36. Contrary to plaintiff's assertion that the agency's decision not to promote her was retaliatory, the Court finds that Ms. Lomax was especially careful to fully review the plaintiff's qualifications thoroughly and ensure that she was fairly considered along with the other applicants.
37. The Court finds that there was no evidence presented by plaintiff to suggest that Sandra Brooks was not better qualified for the Program Analyst promotion. Plaintiff has not presented any credible evidence questioning Sandra Brooks' ability to work well with others, or challenging that her legislative experience was more specifically related to the responsibilities of the subject position. Plaintiff's implication that Sandra Brooks was hired out of nepotism was clearly rebutted by the testimony of Earl Jones. Moreover, plaintiff's allegation that the Program Analyst position was tailored by management to fit Sandra Brooks' qualifications was rebutted by the testimony of John Neale that these positions were created by Personnel completely separate and apart from management.
38. The Court finds that there is ample evidence that plaintiff possesses an unfortunate personality and was unable to get along with her colleagues as well as persons outside the organization.
39. The agency articulated legitimate, nondiscriminatory reasons for promoting Sandra Brooks to Program Analyst, GS-13, that were not shown to be pretextual. Specifically, Sandra Brooks' legislative experience and ability to get along with other people was superior to that of any of the other candidates, including the plaintiff.
40. Based on the totality of the evidence, including an assessment of the demeanor and credibility of the witnesses, the Court concludes that the plaintiff has failed to establish by a preponderance of the evidence that her failure to be promoted to a GS-13 Program Analyst was retaliatory or otherwise discriminatory.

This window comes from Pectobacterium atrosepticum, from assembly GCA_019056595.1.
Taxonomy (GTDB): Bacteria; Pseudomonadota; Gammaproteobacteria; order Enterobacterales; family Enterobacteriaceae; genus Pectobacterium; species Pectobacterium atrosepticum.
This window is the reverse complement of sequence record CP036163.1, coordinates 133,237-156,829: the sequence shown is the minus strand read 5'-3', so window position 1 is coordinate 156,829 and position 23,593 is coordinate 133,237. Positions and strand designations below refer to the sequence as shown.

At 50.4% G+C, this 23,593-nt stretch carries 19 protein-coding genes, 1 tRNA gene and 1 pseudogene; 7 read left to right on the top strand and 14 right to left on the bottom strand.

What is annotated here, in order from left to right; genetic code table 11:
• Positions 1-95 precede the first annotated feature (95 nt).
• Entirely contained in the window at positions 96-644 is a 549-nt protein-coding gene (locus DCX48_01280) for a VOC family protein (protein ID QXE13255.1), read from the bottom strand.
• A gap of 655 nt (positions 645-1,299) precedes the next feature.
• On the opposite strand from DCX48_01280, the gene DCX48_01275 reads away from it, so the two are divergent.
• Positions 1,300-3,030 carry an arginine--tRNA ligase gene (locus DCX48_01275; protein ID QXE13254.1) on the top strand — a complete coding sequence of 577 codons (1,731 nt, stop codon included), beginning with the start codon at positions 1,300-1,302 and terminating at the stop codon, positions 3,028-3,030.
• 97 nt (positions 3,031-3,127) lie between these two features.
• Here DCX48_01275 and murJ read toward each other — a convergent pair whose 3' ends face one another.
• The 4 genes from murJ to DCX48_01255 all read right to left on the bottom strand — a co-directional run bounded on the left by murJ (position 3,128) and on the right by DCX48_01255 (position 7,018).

(iii) The Desk Audit
41. Plaintiff has failed to show that the agency's decision to reduce her responsibilities rather than to upgrade her pay after the Desk Audit was tainted by reprisal for previous discrimination claims against the agency. The Court concludes that the defendant articulated legitimate, nondiscriminatory reasons for the challenged action that were not shown to be pretextual.
42. The evidence reveals that the agency considered a class of similarly situated employees as well as other legitimate nondiscriminatory factors in deciding a course of action subsequent to the Desk Audit. Thus, the Court concludes that plaintiff has failed to establish by a preponderance of the evidence that the agency's decision to reduce her responsibilities in Region 10 as a result of the Desk Audit was retaliatory or otherwise discriminatory.
C. EQUAL PAY ACT
43. In a sex discrimination case alleging unequal compensation such as this one, Title VII and the Equal Pay Act
must be construed in harmony. Orahood v. Board of Trustees, 645 F.2d 651, 654 (8th Cir. 1981); see County of Washington v. Gunther, 452 U.S. 161, 101 S. Ct. 2242, 68 L. Ed. 2d 751 (1981); Kouba v. Allstate Insurance Co., 691 F.2d 873 (9th Cir. 1982) (once a prima facie case has been made, employer bears the burden of proving affirmative defenses under the Equal Pay Act). Title VII explicitly recognizes the overlay between the two laws by providing that any differential authorized by the Equal Pay Act shall not constitute a violation of Title VII. See 42 U.S.C. § 2000e-2(h); Gunther, 452 U.S. at 167.